Katori Air Base Monument
Asahi City, Chiba Prefecture

Katori Naval Air Base was established in February 1944 with two crisscrossing runways in the shape of an X. On February 19, 1945, the same day as the start of the Iwo Jima invasion, the Kamikaze Special Attack Corps 2nd Mitate [1] Unit was formed from the 601st Air Group at Katori Air Base with 12 Suisei two-seat carrier dive bombers (nicknamed "Judy" by Allies), 8 Tenzan (Jill) three-seat carrier attack bombers, and 12 escorting Zero (Zeke) fighters. The 2nd Mitate Unit led by Lieutenant Hiroshi Murakawa took off the next morning toward Iwo Jima but returned to base due to poor weather.

In the early morning of February 21, 1945, the 2nd Mitate Unit took off again from Katori Air Base. After the aircraft refueled at Hachijojima Island, about 300 km south of Katori, the Japanese aircraft headed toward the American fleet near Iwo Jima. The suicide attacks sunk the escort carrier Bismark Sea (CVE-95), heavily damaged the carrier Saratoga (CV-3) and cargo ship Keokuk (AKN-4), and slightly damaged the escort carrier Lunga Point (CVE-94) and amphibious ships LST-477 and LST-809. The 2nd Mitate Unit lost 43 men in attacks that day (20 men in 10 Suisei bombers, 18 men in 6 Tenzan bombers, and 5 Zero pilots). Some aircraft never reached the Iwo Jima area. One Tenzan bomber returned to Hachijojima due to mechanical problems, and another did not sortie from Hachijojima due to damaged landing gear. Two Suisei bombers got hit by American Grumman Hellcat fighters in the skies near Hachijojima, but they both made it back to the island airfield. On March 1, 1945, one of these Suisei bombers sortied alone from Hachijojima toward Iwo Jima to make a suicide attack.

A monument was erected in 1976 at the site of the former Katori Air Base. A sign to the right of the monument provides the following explanation:

This place has become the remains of Katori Air Base, which was completed in the last stage of the Pacific War. This monument is dedicated to the spirits of young eagles who took off from this base for training or for the battlefield but did not return and the spirits of local residents who died during air attacks. Not just for these people, former comrades from all over the country and local neighborhood volunteers, filled with respect and affection, pray that these spirits rest forever in peace, hope that they will be a foundation for future peace, and erect this monument through our joint efforts. We humbly place the names of these spirits inside the monument.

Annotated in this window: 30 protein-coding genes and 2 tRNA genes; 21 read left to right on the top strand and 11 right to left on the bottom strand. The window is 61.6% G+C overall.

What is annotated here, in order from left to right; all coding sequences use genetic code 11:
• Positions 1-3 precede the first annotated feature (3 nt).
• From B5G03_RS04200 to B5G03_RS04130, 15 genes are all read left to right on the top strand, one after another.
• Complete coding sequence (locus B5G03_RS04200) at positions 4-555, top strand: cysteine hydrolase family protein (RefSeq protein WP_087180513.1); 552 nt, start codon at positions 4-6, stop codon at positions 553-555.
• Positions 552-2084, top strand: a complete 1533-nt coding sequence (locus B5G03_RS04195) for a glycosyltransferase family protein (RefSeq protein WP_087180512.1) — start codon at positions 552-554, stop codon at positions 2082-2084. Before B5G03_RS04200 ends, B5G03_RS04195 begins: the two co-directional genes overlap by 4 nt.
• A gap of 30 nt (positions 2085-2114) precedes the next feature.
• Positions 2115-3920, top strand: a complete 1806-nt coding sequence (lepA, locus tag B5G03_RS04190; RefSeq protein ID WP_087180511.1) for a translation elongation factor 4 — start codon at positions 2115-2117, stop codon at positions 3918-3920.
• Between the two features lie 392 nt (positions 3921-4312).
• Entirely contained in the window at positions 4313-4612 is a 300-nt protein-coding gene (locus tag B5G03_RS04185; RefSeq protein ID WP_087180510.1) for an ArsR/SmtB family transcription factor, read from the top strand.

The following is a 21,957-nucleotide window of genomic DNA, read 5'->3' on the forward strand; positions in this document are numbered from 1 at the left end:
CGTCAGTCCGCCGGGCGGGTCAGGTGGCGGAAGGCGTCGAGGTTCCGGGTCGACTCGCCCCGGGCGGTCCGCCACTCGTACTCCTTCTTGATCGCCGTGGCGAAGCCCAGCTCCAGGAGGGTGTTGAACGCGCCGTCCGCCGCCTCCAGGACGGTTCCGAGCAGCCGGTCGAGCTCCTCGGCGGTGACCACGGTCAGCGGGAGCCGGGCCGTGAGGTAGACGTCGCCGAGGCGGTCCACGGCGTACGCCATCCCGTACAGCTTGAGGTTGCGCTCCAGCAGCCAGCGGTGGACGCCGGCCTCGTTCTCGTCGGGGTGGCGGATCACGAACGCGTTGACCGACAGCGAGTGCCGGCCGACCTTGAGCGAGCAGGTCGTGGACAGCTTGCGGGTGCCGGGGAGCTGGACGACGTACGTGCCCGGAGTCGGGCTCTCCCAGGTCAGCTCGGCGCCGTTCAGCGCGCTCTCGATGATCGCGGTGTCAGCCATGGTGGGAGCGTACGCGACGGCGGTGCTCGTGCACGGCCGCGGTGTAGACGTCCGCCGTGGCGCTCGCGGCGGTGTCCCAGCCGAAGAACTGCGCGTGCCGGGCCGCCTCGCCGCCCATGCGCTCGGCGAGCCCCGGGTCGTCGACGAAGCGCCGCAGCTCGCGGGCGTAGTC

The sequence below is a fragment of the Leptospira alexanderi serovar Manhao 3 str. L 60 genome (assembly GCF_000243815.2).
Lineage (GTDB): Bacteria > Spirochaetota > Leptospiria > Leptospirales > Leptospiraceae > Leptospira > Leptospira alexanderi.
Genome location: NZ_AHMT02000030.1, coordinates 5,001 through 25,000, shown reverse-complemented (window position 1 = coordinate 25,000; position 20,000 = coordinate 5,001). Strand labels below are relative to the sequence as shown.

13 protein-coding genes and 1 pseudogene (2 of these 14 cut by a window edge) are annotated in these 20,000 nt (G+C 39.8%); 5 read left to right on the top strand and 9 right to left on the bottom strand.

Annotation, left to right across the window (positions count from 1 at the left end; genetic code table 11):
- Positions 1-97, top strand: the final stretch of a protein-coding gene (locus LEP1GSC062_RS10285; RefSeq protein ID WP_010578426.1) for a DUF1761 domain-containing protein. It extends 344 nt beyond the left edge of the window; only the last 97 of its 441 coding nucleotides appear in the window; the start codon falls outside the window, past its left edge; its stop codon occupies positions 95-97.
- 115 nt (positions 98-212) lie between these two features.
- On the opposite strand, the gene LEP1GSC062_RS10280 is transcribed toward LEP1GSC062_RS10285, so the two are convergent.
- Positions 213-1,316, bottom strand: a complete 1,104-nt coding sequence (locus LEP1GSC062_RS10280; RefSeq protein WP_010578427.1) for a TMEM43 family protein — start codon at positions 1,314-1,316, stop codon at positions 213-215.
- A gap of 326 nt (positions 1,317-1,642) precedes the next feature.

November 28, 1976
Monument Erection Committee

The Katori Air Base Monument stands in a small park, which also has an SNJ advanced trainer aircraft on display. This aircraft, donated by the Japanese Air Self-Defense Force, has no relation to the former naval air base.


The following sources were used in preparation of this web page: Hata and Izawa 1989, 74; Inoguchi 1958, 129-31; Osuo 2005, 49-54, 226-8; Tokkotai Senbotsusha 1990, 328; Warner and Warner 1982, 171-4, 327; Yasunobu 1972, 100-6.


1. Mitate means "imperial shield" in Japanese.

Sources Cited

Hata, Ikuhiko, and Yasuho Izawa. 1989. Japanese Naval Aces and Fighter Units in World War II. Translated by Don Cyril Gorham. Originally published in 1970 by Kantosha in Japanese. Annapolis, MD: Naval Institute Press.

Inoguchi, Rikihei, and Tadashi Nakajima. 1958. The Divine Wind: Japan's Kamikaze Force in World War II. Annapolis: Naval Institute Press.

Osuo, Kazuhiko. 2005. Tokubetsu kougekitai no kiroku (kaigun hen) (Record of special attack corps (Navy)). Tokyo: Kojinsha.

Tokkotai Senbotsusha Irei Heiwa Kinen Kyoukai (Tokkotai Commemoration Peace Memorial Association). 1990. Tokubetsu Kougekitai (Special Attack Corps). Tokyo: Tokkotai Senbotsusha Irei Heiwa Kinen Kyoukai.

Warner, Denis, Peggy Warner, with Commander Sadao Seno. 1982. The Sacred Warriors: Japan's Suicide Legions. New York: Van Nostrand Reinhold.

Yasunobu, Takeo. 1972. Kamikaze tokkoutai (Kamikaze special attack corps). Edited by Kengo Tominaga. Tokyo: Akita Shoten.